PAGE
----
With a lens that looks like a giant robot staring at you, the HTC Desire Eye looks stylishly intimidating, but what's it like to use? We went hands on to find out.
HTC announced the Desire Eye at its Double Exposure event in New York yesterday.
It's packing a 5.2-inch full HD 1080p display on the surface, while underneath you're looking at 2GB of RAM and the powerful 2.3GHz quad-core Snapdragon 801 processor from Qualcomm.
Elsewhere, you get 16GB of storage expandable up to 128GB via microSD, HTC BoomSound speakers, and a 2400mAh (non-removable) battery to keep it all going.
Now onto the cameras. You get a 13-megapixel BSI sensor in the rear-facing camera, wth a constant f/2.0, 28mm wide-angle lens and dual LED flash. Meanwhile, around the front, you also get a 13-megapixel camera with a 22mm, constant f/2.2 lens, as well as the dual-LED flash. That means you'll never take a crap selfie again with the Eye.
Speaking of the 'Eye' name, you'll understand it from the second you see it. Sans a glowing red-light behind the massive eye-like lens in the top of the device, it's basically HAL 3000.
To give justice to its robot-like look, HTC has put some insanely clever software behind those big camera sensors to make it a great user experience beyond the hardware.
The camera can now be activated via HTC's Motion Launch functionality first debuted in HTC Sense 6, and a quick swipe on the camera screen will see you seamlessly flip from front-facing to rear-facing camera. In the same vein as its Zoe camera software, the HTC Desire Eye captures a small amount of video with your images so you can choose to animate or adjust your moments it accordingly.
There's a new variety of ways to capture a selfie too so that you aren't fumbling with a button on-screen while also trying to look suave. The Auto-Selfie feature detects smiles after one to two seconds, and the camera then automatically captures the photo. Similarly, there's Voice Capture, which allows you to say "Capture" to snap an image. Alternatively, you can just say "Cheese", which is a nifty little touch. Believe it or not, that feature actually works really well.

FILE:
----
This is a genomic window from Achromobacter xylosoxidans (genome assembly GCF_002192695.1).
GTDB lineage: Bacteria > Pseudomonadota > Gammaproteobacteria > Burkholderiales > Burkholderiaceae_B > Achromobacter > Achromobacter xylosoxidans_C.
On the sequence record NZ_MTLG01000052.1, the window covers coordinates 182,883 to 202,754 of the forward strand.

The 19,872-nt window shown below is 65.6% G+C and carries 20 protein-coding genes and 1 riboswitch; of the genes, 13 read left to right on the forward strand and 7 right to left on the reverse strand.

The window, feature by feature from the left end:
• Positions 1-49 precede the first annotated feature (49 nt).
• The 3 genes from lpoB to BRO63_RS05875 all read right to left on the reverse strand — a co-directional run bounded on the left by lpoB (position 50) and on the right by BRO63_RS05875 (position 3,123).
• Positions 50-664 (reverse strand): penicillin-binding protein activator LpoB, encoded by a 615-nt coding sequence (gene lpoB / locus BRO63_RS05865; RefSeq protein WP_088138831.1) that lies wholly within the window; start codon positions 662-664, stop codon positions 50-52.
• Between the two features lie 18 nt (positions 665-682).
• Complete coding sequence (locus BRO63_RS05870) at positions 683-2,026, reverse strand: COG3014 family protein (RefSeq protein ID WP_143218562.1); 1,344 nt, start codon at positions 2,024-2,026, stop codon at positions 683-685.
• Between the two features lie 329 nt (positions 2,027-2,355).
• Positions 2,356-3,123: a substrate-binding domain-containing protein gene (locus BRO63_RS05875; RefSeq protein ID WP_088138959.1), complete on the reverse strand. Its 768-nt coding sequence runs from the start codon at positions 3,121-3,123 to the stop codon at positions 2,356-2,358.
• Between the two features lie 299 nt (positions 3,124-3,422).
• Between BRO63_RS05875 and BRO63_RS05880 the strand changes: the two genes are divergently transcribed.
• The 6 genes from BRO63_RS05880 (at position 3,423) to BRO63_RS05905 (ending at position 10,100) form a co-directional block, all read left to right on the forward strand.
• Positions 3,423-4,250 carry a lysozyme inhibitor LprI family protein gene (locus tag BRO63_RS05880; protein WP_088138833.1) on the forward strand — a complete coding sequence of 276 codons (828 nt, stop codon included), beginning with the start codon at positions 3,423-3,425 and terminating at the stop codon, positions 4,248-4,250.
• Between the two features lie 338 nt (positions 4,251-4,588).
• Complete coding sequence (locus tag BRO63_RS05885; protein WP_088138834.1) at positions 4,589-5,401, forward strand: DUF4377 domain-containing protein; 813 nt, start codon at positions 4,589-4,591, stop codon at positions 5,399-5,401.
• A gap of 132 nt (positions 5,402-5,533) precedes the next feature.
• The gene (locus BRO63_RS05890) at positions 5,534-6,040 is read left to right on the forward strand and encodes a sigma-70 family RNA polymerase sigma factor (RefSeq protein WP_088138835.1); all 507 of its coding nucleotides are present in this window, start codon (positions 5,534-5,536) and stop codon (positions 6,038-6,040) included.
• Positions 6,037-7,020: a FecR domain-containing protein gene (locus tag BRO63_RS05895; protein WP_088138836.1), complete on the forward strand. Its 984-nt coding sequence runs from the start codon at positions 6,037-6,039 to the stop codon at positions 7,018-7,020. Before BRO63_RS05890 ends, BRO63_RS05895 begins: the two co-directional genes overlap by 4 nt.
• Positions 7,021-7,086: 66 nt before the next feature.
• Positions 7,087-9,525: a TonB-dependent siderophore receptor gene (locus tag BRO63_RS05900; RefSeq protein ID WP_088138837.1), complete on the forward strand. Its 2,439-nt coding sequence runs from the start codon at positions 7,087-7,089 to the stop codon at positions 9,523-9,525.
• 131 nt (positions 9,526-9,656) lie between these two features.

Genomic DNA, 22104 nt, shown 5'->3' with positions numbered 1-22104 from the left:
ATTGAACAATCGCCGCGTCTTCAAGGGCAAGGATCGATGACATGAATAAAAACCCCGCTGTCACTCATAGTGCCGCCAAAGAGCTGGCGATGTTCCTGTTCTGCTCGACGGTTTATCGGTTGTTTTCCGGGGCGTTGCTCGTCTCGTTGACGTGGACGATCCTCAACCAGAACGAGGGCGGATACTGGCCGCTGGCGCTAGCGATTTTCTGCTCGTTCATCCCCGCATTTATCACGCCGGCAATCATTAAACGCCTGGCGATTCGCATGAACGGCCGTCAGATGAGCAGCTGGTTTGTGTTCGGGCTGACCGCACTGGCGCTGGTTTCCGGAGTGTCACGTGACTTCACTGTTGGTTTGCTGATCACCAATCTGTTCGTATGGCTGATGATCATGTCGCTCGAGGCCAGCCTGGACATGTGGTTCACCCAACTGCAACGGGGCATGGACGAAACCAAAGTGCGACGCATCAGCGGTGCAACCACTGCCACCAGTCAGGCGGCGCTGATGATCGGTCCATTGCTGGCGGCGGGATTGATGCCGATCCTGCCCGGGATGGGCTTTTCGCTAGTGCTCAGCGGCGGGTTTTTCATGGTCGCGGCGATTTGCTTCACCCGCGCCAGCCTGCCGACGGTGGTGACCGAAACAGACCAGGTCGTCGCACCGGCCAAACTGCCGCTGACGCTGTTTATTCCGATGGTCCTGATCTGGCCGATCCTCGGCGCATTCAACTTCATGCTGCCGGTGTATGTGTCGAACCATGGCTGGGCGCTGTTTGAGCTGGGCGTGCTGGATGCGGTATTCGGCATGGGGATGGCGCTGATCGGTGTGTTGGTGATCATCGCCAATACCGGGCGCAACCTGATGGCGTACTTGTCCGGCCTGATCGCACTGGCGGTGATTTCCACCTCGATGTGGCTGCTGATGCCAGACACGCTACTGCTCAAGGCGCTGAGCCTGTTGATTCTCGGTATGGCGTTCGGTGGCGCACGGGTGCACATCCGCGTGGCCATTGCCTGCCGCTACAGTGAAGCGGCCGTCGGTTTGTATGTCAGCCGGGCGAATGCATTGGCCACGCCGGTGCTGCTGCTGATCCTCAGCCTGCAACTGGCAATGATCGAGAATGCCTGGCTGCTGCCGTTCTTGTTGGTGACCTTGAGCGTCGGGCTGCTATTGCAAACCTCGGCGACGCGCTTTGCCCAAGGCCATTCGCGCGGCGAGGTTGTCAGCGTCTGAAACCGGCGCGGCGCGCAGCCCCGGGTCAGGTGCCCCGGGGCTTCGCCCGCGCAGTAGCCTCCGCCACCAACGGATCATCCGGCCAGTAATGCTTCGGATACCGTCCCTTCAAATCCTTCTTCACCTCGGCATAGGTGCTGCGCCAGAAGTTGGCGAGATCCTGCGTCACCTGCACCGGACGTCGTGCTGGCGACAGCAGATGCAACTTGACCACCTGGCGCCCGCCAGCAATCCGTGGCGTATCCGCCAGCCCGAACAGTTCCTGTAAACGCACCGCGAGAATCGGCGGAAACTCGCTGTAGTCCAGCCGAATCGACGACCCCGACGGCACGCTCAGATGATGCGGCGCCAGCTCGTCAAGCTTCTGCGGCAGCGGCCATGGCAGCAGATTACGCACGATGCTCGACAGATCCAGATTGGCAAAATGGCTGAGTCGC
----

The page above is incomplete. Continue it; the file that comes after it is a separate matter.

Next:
There are a bunch of other camera features you can read about here that make up the HTC Eye camera experience that the manufacturer is now trying to champion.
Honestly, when I heard that HTC was calling its new camera software upgrades the "Eye Experience", I cringed a little. It's tough to make software a selling point, but HTC has pulled it off beautifully with the Desire Eye.
If you love taking photos on your smartphone, this is the phone for you. It's not high-res enough to challenge the Lumia 1020 yet, nor does it do low light better than the iPhone 6, but goddamn if you want a photo of yourself and your friends, or any number of other shots that can be captured, this phone is your new best friend.
Here are a few photo tests:
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...and the obligatory selfie test (please be kind, I don't sleep much -Luke):
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Honestly, I'd go as far to say that the Eye Experience, paired with great hardware on the new Desire, makes it an ideal compact camera replacement device.
The only concern we had about the camera hardware was the fact that the button itself is a little hard to activate, meaning you can set off some shake in the body trying to force it down. That, and the fact that the door on the MicroSD card slot is flimsy as an tin roof in a breeze.
The design of the Desire Eye makes for a slightly slippery experience, but let's remember I am a man of tiny hands. I'm willing to forgive it a slip or two as soon as I catch sight of those red bands on the side, though. Such a pretty phone.
The HTC Sense 6 experience from the One M8 is back, and it's sleeker and more discreet than ever. It's the closest you'll get to finding a third-party manufacturer skin that's out of the way, relatively helpful and not a complete hinderance to Android.
There's a hope that you'll be able to get the new Eye cheap, too: because it's a Desire product, it will hopefully come in at a sub-$500 price point so you can have all your goodies for a low price.
Stay tuned for our full review of the Desire Eye soon.
Luke Hopewell travelled to New York as a guest of HTC